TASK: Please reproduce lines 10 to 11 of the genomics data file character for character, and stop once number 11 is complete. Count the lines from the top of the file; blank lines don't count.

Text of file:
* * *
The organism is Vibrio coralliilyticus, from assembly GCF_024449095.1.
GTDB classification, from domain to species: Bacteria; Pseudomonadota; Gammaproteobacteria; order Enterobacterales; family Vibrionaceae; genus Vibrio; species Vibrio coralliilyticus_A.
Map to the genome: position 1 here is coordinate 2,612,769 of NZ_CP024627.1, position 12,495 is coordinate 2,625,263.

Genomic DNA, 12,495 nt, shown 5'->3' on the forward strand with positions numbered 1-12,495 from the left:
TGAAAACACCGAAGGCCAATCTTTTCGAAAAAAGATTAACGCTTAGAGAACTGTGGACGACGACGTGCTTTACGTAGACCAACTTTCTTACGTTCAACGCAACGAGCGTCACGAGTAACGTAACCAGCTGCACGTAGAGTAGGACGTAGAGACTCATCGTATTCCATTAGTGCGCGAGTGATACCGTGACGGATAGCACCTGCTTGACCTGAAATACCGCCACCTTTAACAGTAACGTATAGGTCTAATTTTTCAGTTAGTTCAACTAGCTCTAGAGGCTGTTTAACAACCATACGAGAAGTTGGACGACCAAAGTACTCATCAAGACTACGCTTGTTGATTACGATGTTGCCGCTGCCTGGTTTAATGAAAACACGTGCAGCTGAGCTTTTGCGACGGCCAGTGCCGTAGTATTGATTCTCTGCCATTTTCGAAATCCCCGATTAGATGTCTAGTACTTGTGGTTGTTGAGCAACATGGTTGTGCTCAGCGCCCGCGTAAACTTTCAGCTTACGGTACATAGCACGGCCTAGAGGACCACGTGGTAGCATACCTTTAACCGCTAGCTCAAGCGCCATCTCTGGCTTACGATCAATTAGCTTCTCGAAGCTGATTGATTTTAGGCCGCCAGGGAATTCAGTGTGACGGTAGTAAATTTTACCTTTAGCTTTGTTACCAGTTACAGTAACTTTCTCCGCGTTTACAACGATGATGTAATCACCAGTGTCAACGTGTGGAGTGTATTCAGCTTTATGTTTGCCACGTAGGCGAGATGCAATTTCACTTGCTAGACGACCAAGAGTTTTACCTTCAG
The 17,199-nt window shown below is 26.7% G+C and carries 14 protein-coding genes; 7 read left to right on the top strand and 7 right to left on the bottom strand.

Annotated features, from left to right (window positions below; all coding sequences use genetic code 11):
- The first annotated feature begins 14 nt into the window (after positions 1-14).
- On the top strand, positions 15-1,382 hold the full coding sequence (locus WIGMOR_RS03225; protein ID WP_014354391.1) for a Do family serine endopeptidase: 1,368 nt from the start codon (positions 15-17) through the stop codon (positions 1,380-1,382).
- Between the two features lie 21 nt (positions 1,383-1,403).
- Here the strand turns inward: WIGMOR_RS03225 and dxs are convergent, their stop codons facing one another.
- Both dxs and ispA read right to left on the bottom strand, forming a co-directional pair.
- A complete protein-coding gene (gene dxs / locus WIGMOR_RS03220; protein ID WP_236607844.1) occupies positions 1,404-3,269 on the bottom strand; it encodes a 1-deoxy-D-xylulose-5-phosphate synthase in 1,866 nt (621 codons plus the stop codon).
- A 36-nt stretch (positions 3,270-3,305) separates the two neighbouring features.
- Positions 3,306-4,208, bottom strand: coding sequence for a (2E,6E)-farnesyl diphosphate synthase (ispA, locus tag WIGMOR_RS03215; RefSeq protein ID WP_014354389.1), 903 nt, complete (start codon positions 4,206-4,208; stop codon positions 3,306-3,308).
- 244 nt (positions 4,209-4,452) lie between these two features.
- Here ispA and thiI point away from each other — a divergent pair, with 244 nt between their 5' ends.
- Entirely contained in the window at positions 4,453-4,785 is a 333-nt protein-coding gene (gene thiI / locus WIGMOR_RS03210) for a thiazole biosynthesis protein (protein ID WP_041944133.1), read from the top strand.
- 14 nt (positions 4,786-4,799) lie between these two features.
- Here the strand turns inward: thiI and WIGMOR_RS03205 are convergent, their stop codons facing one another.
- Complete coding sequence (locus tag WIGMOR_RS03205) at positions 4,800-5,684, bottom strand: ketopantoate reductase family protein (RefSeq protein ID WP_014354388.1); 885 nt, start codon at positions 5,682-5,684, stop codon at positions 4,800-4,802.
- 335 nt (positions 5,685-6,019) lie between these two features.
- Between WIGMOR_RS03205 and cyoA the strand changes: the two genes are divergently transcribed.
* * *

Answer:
- Between the two features lie 21 nt (positions 1,383-1,403).
- Here the strand turns inward: WIGMOR_RS03225 and dxs are convergent, their stop codons facing one another.